Ever since we were young, we have been taught to watch our language. “Mind your p’s and q’s, and if you don’t have anything nice to say, don’t say anything at all.” A sales person knocked on my door the other day. The experience served as a reminder that professional sales people must also watch their language, their sales language that is.
Every time I asked a question, he responded with “don’t worry about it”. The whole experience reminded me that everything we say to a customer can affect their perception of us, and not always in a positive way.
Our statements can often prevent a sale from moving forward. Comments like “don’t worry about it” essentially tell the customer that you have dismissed his concerns as not being important. Until the customer feels confident you understand his needs, he simply will not buy.
Most times, sales people don’t realize their sales language is negative. For example, one sales representative used to say “understand me?” after he made a benefit statement. Another would say “you know what I mean?” or the dreaded “you follow me?”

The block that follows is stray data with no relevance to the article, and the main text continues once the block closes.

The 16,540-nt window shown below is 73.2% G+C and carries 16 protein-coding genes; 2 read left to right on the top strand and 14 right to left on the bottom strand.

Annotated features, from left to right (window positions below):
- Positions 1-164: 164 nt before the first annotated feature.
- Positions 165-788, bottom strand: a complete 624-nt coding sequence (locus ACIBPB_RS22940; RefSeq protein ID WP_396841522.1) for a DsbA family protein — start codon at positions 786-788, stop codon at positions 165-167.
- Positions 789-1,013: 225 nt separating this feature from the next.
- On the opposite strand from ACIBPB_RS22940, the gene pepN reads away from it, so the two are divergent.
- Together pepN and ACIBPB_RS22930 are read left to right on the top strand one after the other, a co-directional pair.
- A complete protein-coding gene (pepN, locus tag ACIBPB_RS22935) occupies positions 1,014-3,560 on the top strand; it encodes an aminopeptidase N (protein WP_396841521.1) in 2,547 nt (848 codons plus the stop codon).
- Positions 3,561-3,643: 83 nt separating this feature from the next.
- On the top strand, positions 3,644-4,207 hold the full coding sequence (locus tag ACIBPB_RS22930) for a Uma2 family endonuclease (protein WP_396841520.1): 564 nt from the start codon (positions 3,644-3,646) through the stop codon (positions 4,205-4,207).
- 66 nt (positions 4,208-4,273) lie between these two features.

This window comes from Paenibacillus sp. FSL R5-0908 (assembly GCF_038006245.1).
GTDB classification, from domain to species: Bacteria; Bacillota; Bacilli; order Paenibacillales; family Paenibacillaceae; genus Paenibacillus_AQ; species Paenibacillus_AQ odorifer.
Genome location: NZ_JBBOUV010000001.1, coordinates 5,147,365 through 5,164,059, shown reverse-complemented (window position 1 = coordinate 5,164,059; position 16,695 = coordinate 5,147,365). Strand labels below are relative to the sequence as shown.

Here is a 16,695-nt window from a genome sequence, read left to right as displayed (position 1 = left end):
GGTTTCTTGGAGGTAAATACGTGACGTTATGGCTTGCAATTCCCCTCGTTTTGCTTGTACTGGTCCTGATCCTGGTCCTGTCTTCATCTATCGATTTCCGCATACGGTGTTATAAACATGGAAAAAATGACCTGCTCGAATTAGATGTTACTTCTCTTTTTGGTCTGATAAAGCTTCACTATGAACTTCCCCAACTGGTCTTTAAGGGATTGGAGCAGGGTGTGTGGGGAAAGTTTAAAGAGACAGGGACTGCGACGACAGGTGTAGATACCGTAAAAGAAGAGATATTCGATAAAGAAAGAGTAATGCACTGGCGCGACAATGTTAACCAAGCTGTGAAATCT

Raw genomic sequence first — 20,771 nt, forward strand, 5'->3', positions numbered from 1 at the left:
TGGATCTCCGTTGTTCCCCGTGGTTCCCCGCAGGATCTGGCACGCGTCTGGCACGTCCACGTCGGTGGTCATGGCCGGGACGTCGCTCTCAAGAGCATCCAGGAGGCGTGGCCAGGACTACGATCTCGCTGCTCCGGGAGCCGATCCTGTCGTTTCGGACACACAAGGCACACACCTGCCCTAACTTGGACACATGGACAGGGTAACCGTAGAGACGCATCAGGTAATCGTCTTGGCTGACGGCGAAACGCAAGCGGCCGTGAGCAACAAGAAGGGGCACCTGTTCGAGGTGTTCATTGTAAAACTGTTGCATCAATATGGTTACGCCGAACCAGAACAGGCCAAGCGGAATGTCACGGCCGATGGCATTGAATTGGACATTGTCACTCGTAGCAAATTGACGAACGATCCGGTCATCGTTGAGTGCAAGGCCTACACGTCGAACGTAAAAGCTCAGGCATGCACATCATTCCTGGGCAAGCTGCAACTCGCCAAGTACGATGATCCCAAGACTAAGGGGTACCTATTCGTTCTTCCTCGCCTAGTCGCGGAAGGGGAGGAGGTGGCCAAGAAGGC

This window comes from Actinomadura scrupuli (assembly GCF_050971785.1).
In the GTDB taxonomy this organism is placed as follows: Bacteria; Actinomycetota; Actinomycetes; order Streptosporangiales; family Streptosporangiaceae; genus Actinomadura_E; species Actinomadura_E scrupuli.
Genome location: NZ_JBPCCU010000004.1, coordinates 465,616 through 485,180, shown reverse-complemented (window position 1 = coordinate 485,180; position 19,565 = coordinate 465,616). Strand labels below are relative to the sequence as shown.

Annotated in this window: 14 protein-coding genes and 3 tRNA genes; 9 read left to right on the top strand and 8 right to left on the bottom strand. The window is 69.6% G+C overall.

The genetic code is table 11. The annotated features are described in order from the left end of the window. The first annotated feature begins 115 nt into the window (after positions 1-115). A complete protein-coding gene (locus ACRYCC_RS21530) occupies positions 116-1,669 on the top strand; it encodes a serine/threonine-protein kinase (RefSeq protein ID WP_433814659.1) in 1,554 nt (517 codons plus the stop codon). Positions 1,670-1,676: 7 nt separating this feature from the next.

These sales people believe they are inviting questions from the prospect however, the customer is thinking “of course I know what you mean. I am not stupid!” The customer feels belittled and is therefore not comfortable asking questions. He doesn’t receive the information he needs to buy, and the sales person doesn’t make the sale!
A better way to invite feedback from your prospect is to say “do you have any comments, questions, or is there anything I have not explained clearly?” This tells the customer it is OK if he has questions because it was your fault for not explaining yourself clearly in the first place. This will result in more questions being asked and the sale will move forward more quickly.
If the customer states an objection, don’t start your response with “but, Mr. Customer…” Doing so only makes you appear argumentative. You have basically told the customer what he is saying is wrong. “I understand what you are saying Mr. Customer, however, have you considered…” will work much better.
If you don’t have anything nice to say about your competition, then don’t talk about them at all. Promoting how working with you will benefit the customer is much more effective than putting down your competition.
Improving your sales language will allow a more open and productive conversation with your customers. It will also make you a more effective sales professional in the process. So avoid using sayings like “trust me” as they will only make your customers mistrust you more!
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Susan A. Enns, B2B Sales Connections